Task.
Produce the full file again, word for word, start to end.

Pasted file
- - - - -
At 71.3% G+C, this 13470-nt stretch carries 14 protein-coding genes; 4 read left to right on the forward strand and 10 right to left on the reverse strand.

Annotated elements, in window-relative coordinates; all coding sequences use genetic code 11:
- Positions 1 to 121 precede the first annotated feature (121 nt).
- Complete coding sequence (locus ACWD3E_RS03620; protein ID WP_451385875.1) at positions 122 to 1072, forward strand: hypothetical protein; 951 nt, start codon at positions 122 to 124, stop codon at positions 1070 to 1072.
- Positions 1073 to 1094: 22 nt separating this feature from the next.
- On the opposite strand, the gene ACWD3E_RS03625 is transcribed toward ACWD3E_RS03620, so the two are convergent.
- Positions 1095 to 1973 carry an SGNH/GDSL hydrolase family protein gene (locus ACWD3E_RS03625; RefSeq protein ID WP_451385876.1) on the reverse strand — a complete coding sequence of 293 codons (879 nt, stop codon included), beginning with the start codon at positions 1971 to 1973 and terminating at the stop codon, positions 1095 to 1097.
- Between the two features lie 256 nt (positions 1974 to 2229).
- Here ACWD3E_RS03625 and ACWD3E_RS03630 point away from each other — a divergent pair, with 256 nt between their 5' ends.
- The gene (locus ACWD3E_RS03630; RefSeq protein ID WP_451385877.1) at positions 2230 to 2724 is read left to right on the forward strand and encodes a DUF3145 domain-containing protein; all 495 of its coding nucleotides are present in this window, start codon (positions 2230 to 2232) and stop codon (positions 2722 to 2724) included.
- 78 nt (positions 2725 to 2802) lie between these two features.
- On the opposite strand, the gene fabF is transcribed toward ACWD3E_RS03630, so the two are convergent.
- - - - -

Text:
At 71.3% G+C, this 13470-nt stretch carries 14 protein-coding genes; 4 read left to right on the forward strand and 10 right to left on the reverse strand.

Annotated elements, in window-relative coordinates; all coding sequences use genetic code 11:
- Positions 1 to 121 precede the first annotated feature (121 nt).
- Complete coding sequence (locus ACWD3E_RS03620; protein ID WP_451385875.1) at positions 122 to 1072, forward strand: hypothetical protein; 951 nt, start codon at positions 122 to 124, stop codon at positions 1070 to 1072.
- Positions 1073 to 1094: 22 nt separating this feature from the next.
- On the opposite strand, the gene ACWD3E_RS03625 is transcribed toward ACWD3E_RS03620, so the two are convergent.
- Positions 1095 to 1973 carry an SGNH/GDSL hydrolase family protein gene (locus ACWD3E_RS03625; RefSeq protein ID WP_451385876.1) on the reverse strand — a complete coding sequence of 293 codons (879 nt, stop codon included), beginning with the start codon at positions 1971 to 1973 and terminating at the stop codon, positions 1095 to 1097.
- Between the two features lie 256 nt (positions 1974 to 2229).
- Here ACWD3E_RS03625 and ACWD3E_RS03630 point away from each other — a divergent pair, with 256 nt between their 5' ends.
- The gene (locus ACWD3E_RS03630; RefSeq protein ID WP_451385877.1) at positions 2230 to 2724 is read left to right on the forward strand and encodes a DUF3145 domain-containing protein; all 495 of its coding nucleotides are present in this window, start codon (positions 2230 to 2232) and stop codon (positions 2722 to 2724) included.
- 78 nt (positions 2725 to 2802) lie between these two features.
- On the opposite strand, the gene fabF is transcribed toward ACWD3E_RS03630, so the two are convergent.